Tuesday, April 14, 2009

A Minor Milestone

Nearly a year, now, since I admitted to myself that yes, Virginia, there is no sky-fairy.

I find that I have milestones, some large, some small. The ones that involved my death and dying--death is the end, no playing harps on clouds or even boiling in a lake of fire . . . no nothing--were surprisingly not the hardest to come to. Maybe because I find that I have to deal with it everyday. Sometimes it hits like a freight train, and I'm left gobsmacked. Other times, I'm damn near zen about it. I understand, not just with my brain, but with my heart and my gut that someday,
I will die. That that day will be my last day as a consciousness, no matter what happens to my cells. The consciousness called "Rachel" will simply stop.

Admittedly, this sort of zen wasn't me on most days, at first. And I won't lie and say it's me most days now. But I no longer fear the act of dying. Sometimes I fear the pain that's likely to be attendant. I once feared not going on in an "afterlife", even though "not going on" is something no conscious being will ever

Now I simply feel betrayed, vaguely cheated. Not out of living forever, but out of living for a good thousand years or so. ( Though I imagine that on my eve of my 1000th birthday, I'd be bitching and moaning about, "fucking why do I gotta fucking
die fucking now? Motherfucker!")

I imagine, once I get my life on something I consider a "right track", that feeling won't fade, so much as be eclipsed by all the stuff that goes with a life fully inhabited and

So no, the thought of my death wasn't the worst realization, even on my worst day. The worst was realizing there's no Heaven, in which my grandmother watches baseball games at an angelic Shea Stadium, and drinks Miller Lites. That she wasn't smiling down on me, and that I would never, ever see her again.

Eight months since I had that mini-realization, and some days it still hits me hard. Not like a freight train. But like an asteroid, and it fucking obliterates me, almost every time. The only reason I want there to be an afterlife is for my Grandma. So that maybe I could sleaze my way past the bouncers at the gate and get a hug. 'Cause she gave the best hugs. And believe me when I say, I'm not a hugger. I don't like people touching me for pretty much any reason and I do not find touch
comforting. I don't even let my mother hug me and she knows not to try, but my Grandma . . . she gave the best hugs.

That's the afterlife that I mourn on good days and rage internally at being cheated of on the bad ones. An eternal hug from my Grandma.

Lately, I've looked at this mourning from the perspective of: when I'm dead, I won't miss my grandmother, or hugs, or anything at all. Death will be the cessation of desire for things I had, for things I never got and never will. Understood only with my heart and gut, it's a wee bit depressing, but with my brain in the mix, eternal rest sounds a lot better than even eternal hugs. I mean, if we had everything we ever wanted, and had it all the time . . . how long would we enjoy it before wanting something else? And something else after that? The wanting would never end, and speaking as someone who's wanted many things and gotten very few of them, desire is, more than anything, tiresome.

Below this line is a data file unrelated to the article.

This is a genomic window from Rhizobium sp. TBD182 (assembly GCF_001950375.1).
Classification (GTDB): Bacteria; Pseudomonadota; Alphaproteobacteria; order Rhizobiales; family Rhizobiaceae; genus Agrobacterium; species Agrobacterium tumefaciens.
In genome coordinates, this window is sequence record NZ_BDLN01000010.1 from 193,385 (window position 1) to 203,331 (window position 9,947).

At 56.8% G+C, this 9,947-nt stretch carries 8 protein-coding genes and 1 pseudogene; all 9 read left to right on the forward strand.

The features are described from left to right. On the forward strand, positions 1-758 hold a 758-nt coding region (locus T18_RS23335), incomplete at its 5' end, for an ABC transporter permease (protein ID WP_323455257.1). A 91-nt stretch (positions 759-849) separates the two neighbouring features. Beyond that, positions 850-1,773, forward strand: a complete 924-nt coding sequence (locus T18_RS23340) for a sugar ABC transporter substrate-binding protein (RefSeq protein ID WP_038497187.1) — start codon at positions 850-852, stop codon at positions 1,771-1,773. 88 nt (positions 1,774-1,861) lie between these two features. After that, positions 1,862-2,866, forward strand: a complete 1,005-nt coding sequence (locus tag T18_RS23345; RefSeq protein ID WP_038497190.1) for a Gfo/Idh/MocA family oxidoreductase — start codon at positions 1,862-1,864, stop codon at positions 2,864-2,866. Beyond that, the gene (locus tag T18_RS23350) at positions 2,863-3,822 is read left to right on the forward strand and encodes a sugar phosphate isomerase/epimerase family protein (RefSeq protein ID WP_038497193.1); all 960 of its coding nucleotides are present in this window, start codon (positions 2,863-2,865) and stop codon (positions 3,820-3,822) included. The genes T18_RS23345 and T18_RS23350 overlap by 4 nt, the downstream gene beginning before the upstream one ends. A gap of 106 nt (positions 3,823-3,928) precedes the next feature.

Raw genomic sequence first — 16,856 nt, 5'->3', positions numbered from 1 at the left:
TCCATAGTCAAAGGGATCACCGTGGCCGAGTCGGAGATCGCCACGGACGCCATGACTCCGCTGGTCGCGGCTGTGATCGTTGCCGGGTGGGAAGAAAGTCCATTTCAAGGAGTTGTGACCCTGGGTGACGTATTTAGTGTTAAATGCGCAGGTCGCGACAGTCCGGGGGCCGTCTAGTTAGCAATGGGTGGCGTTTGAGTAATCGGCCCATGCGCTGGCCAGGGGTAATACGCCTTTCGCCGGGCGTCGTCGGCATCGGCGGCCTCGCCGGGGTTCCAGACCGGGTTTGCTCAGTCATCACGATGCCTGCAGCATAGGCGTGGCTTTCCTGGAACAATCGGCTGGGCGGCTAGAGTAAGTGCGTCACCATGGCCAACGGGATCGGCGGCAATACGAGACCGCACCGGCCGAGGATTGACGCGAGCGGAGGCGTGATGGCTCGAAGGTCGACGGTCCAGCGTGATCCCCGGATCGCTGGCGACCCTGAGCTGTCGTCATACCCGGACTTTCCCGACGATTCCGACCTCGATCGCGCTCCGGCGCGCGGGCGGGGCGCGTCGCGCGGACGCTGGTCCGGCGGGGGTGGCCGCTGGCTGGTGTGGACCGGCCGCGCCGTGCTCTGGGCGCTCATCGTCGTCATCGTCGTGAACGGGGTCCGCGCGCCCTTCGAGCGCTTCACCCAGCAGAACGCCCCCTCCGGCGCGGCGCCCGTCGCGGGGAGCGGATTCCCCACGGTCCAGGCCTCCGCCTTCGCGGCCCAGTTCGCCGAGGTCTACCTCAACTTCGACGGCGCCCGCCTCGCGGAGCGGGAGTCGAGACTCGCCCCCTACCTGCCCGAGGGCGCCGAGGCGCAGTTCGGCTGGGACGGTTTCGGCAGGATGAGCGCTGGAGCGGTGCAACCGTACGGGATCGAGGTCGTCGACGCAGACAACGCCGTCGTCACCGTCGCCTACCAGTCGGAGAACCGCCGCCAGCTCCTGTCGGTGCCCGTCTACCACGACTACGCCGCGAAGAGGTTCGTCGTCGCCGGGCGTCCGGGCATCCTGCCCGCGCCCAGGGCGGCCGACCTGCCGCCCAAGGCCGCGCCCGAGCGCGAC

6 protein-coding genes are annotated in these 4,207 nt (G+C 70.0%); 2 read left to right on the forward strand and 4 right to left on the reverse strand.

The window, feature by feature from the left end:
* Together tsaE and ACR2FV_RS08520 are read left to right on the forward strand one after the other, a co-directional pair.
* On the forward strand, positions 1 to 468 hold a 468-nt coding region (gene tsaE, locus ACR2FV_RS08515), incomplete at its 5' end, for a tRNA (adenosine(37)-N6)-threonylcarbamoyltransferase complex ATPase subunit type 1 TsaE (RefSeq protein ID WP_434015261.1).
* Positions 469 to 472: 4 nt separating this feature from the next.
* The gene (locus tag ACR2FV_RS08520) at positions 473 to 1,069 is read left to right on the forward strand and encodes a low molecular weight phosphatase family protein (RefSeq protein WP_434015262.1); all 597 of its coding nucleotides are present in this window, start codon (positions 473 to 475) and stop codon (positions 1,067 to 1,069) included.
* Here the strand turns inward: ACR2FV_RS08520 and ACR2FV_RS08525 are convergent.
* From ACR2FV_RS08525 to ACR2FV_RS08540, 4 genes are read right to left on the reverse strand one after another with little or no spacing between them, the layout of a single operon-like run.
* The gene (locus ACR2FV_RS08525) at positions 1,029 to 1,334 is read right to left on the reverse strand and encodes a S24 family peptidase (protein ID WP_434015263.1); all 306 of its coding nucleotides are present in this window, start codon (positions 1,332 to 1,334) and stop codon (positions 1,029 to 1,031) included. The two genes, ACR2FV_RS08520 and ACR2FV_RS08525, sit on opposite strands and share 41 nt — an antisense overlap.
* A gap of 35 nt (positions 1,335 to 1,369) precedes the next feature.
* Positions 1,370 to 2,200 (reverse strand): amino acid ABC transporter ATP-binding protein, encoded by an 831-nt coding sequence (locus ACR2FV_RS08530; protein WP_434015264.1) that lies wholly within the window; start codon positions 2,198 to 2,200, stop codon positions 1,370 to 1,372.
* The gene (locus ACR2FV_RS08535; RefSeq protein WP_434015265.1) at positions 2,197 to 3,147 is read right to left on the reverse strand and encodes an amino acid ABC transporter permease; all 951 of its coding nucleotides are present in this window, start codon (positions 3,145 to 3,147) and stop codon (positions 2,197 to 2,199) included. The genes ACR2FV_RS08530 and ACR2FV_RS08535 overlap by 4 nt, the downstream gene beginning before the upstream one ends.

So, I want a hug from my grandma. Maybe not an eternal one, not anymore. But a good hundred years worth'd do me fine. I will
never get that hug, and that makes me sad. But if that's the price I pay for someday, finally, not having to be, period, well, it's an infinitessimally small price to pay.

I do like being alive, but it take so much energy and effort and care. More than I can imagine expending for eternity.

So, that's my milestone. Not a huge one (or even a coherent one, skimming over this post) but it's mine. One more step of many I'll climb till I can't climb anymore. And at the end of my climb, though nowhere near the "top", I'll look forward to a sleep so complete and permanent, I won't even know that I'm taking it--or know anything else, for that matter. Forever and ever, amen.

I find myself strangely optimistic.


  1. consciousness called Rachel,

    Congratulations are in order. I'd take you out for a drink, but my tendency to get handsy after having a few would probably cause you to sock me between the eyes. And I could do without that.

    I enjoy your introspective ramblings. When the injustice of being betrayed by a non-existent afterlife gets too much, always be glad you're not a sea turtle. When those little bastards hatch on a beach and run the gauntlet to the sea, dodging crabs and gulls, it makes me happy to be human.

  2. Thanks for a thought-provoking post. I haven't thought much about what "no afterlife" means, but, I agree that the most disappointing part of it is that there will never be reunions with loved ones. That realization makes me more determined than ever to enjoy people now, while I've got them.

  3. Very nice essay, VitaR. If FrodoSaves can't take you out for that drink, I can. Not much of a "toucher" myself. The alcohol is good enough.

  4. Consciousness (sometimes) called FrodoSsaves: I'd never sock you between the eyes--and certainly not for being handsy. I just can't stay violently angry at a guy with a handlebar mustache--never could. That luxuriant 'stache is one of my many Achilles heels.

    Hah! But the sea turtles that don't wind up crab food live for, like, 200 years. I think I saw that in "Finding Nemo."

    Chaplain: The no afterlife thing is what I think about the most. Or it was. Now, it's more of a there's no afterlife. Fine, whatever. What am I gonna do with my life?